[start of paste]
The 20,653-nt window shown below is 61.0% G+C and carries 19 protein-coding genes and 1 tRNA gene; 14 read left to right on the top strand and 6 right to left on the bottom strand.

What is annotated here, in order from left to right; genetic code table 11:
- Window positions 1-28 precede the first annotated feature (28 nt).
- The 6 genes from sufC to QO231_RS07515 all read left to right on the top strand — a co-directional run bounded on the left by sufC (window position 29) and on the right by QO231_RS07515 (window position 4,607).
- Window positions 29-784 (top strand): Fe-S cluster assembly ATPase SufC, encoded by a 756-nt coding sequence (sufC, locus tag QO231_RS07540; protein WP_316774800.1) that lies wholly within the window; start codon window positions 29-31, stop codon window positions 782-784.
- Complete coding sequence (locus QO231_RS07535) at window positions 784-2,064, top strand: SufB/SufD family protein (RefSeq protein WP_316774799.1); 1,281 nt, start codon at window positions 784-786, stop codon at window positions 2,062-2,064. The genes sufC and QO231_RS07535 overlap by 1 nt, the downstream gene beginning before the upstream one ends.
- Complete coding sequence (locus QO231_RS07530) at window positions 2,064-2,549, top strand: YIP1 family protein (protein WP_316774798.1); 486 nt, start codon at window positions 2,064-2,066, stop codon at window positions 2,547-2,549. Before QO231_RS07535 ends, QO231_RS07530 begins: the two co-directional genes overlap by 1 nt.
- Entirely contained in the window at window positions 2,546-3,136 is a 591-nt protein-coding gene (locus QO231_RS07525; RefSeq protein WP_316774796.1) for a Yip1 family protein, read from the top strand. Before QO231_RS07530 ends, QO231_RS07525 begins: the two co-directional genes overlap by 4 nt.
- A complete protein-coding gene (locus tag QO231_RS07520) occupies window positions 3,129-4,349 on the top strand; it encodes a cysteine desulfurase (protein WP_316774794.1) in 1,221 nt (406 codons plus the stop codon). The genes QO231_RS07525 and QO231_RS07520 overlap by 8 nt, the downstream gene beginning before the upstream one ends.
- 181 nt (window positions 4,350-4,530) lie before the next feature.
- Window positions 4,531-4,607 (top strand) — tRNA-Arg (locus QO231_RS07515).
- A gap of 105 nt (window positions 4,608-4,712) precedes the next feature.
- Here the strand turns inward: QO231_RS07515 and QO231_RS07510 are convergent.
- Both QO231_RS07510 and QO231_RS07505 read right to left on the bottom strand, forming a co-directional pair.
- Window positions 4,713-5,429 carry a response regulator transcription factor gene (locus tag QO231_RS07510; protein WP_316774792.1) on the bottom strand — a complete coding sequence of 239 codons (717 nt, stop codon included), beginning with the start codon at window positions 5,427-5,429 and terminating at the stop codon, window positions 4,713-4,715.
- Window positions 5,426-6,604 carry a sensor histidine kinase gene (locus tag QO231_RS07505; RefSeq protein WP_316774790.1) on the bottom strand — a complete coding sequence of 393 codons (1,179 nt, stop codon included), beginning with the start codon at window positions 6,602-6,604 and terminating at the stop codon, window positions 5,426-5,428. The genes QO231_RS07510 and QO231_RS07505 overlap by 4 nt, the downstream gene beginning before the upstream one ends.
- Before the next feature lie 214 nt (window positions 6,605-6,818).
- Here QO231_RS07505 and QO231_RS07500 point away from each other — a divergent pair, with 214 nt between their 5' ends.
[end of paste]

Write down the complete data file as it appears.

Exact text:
The 20,653-nt window shown below is 61.0% G+C and carries 19 protein-coding genes and 1 tRNA gene; 14 read left to right on the top strand and 6 right to left on the bottom strand.

What is annotated here, in order from left to right; genetic code table 11:
- Window positions 1-28 precede the first annotated feature (28 nt).
- The 6 genes from sufC to QO231_RS07515 all read left to right on the top strand — a co-directional run bounded on the left by sufC (window position 29) and on the right by QO231_RS07515 (window position 4,607).
- Window positions 29-784 (top strand): Fe-S cluster assembly ATPase SufC, encoded by a 756-nt coding sequence (sufC, locus tag QO231_RS07540; protein WP_316774800.1) that lies wholly within the window; start codon window positions 29-31, stop codon window positions 782-784.
- Complete coding sequence (locus QO231_RS07535) at window positions 784-2,064, top strand: SufB/SufD family protein (RefSeq protein WP_316774799.1); 1,281 nt, start codon at window positions 784-786, stop codon at window positions 2,062-2,064. The genes sufC and QO231_RS07535 overlap by 1 nt, the downstream gene beginning before the upstream one ends.
- Complete coding sequence (locus QO231_RS07530) at window positions 2,064-2,549, top strand: YIP1 family protein (protein WP_316774798.1); 486 nt, start codon at window positions 2,064-2,066, stop codon at window positions 2,547-2,549. Before QO231_RS07535 ends, QO231_RS07530 begins: the two co-directional genes overlap by 1 nt.
- Entirely contained in the window at window positions 2,546-3,136 is a 591-nt protein-coding gene (locus QO231_RS07525; RefSeq protein WP_316774796.1) for a Yip1 family protein, read from the top strand. Before QO231_RS07530 ends, QO231_RS07525 begins: the two co-directional genes overlap by 4 nt.
- A complete protein-coding gene (locus tag QO231_RS07520) occupies window positions 3,129-4,349 on the top strand; it encodes a cysteine desulfurase (protein WP_316774794.1) in 1,221 nt (406 codons plus the stop codon). The genes QO231_RS07525 and QO231_RS07520 overlap by 8 nt, the downstream gene beginning before the upstream one ends.
- 181 nt (window positions 4,350-4,530) lie before the next feature.
- Window positions 4,531-4,607 (top strand) — tRNA-Arg (locus QO231_RS07515).
- A gap of 105 nt (window positions 4,608-4,712) precedes the next feature.
- Here the strand turns inward: QO231_RS07515 and QO231_RS07510 are convergent.
- Both QO231_RS07510 and QO231_RS07505 read right to left on the bottom strand, forming a co-directional pair.
- Window positions 4,713-5,429 carry a response regulator transcription factor gene (locus tag QO231_RS07510; protein WP_316774792.1) on the bottom strand — a complete coding sequence of 239 codons (717 nt, stop codon included), beginning with the start codon at window positions 5,427-5,429 and terminating at the stop codon, window positions 4,713-4,715.
- Window positions 5,426-6,604 carry a sensor histidine kinase gene (locus tag QO231_RS07505; RefSeq protein WP_316774790.1) on the bottom strand — a complete coding sequence of 393 codons (1,179 nt, stop codon included), beginning with the start codon at window positions 6,602-6,604 and terminating at the stop codon, window positions 5,426-5,428. The genes QO231_RS07510 and QO231_RS07505 overlap by 4 nt, the downstream gene beginning before the upstream one ends.
- Before the next feature lie 214 nt (window positions 6,605-6,818).
- Here QO231_RS07505 and QO231_RS07500 point away from each other — a divergent pair, with 214 nt between their 5' ends.